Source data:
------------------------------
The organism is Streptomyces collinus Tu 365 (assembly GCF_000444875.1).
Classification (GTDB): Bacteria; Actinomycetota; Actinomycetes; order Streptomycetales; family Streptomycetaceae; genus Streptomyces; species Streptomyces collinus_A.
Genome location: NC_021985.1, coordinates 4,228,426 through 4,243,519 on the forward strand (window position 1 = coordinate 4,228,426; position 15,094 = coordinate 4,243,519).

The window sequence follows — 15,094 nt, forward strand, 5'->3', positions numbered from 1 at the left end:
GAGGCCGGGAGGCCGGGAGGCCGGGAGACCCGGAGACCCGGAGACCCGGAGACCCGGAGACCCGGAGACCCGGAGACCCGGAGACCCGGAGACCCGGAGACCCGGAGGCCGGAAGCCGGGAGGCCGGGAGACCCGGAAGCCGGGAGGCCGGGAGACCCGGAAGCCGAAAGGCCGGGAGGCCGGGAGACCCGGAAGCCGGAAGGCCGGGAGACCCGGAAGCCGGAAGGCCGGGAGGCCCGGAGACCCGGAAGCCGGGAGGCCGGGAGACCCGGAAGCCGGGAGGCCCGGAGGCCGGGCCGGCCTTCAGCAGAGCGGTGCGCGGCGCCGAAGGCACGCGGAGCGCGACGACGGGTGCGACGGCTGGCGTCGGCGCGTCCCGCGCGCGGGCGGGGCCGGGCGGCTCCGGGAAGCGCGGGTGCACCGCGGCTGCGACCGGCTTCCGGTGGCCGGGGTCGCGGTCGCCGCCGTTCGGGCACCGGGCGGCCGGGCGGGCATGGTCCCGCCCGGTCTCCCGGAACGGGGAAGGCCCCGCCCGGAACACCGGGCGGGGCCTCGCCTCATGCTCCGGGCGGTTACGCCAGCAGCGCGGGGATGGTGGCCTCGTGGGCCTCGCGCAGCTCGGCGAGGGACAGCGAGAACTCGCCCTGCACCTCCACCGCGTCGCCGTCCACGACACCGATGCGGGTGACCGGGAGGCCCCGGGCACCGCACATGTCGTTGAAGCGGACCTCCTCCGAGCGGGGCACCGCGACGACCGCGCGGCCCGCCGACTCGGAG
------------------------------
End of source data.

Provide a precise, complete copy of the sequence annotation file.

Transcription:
The organism is Streptomyces collinus Tu 365 (assembly GCF_000444875.1).
Classification (GTDB): Bacteria; Actinomycetota; Actinomycetes; order Streptomycetales; family Streptomycetaceae; genus Streptomyces; species Streptomyces collinus_A.
Genome location: NC_021985.1, coordinates 4,228,426 through 4,243,519 on the forward strand (window position 1 = coordinate 4,228,426; position 15,094 = coordinate 4,243,519).

The window sequence follows — 15,094 nt, forward strand, 5'->3', positions numbered from 1 at the left end:
GAGGCCGGGAGGCCGGGAGGCCGGGAGACCCGGAGACCCGGAGACCCGGAGACCCGGAGACCCGGAGACCCGGAGACCCGGAGACCCGGAGACCCGGAGACCCGGAGGCCGGAAGCCGGGAGGCCGGGAGACCCGGAAGCCGGGAGGCCGGGAGACCCGGAAGCCGAAAGGCCGGGAGGCCGGGAGACCCGGAAGCCGGAAGGCCGGGAGACCCGGAAGCCGGAAGGCCGGGAGGCCCGGAGACCCGGAAGCCGGGAGGCCGGGAGACCCGGAAGCCGGGAGGCCCGGAGGCCGGGCCGGCCTTCAGCAGAGCGGTGCGCGGCGCCGAAGGCACGCGGAGCGCGACGACGGGTGCGACGGCTGGCGTCGGCGCGTCCCGCGCGCGGGCGGGGCCGGGCGGCTCCGGGAAGCGCGGGTGCACCGCGGCTGCGACCGGCTTCCGGTGGCCGGGGTCGCGGTCGCCGCCGTTCGGGCACCGGGCGGCCGGGCGGGCATGGTCCCGCCCGGTCTCCCGGAACGGGGAAGGCCCCGCCCGGAACACCGGGCGGGGCCTCGCCTCATGCTCCGGGCGGTTACGCCAGCAGCGCGGGGATGGTGGCCTCGTGGGCCTCGCGCAGCTCGGCGAGGGACAGCGAGAACTCGCCCTGCACCTCCACCGCGTCGCCGTCCACGACACCGATGCGGGTGACCGGGAGGCCCCGGGCACCGCACATGTCGTTGAAGCGGACCTCCTCCGAGCGGGGCACCGCGACGACCGCGCGGCCCGCCGACTCGGAG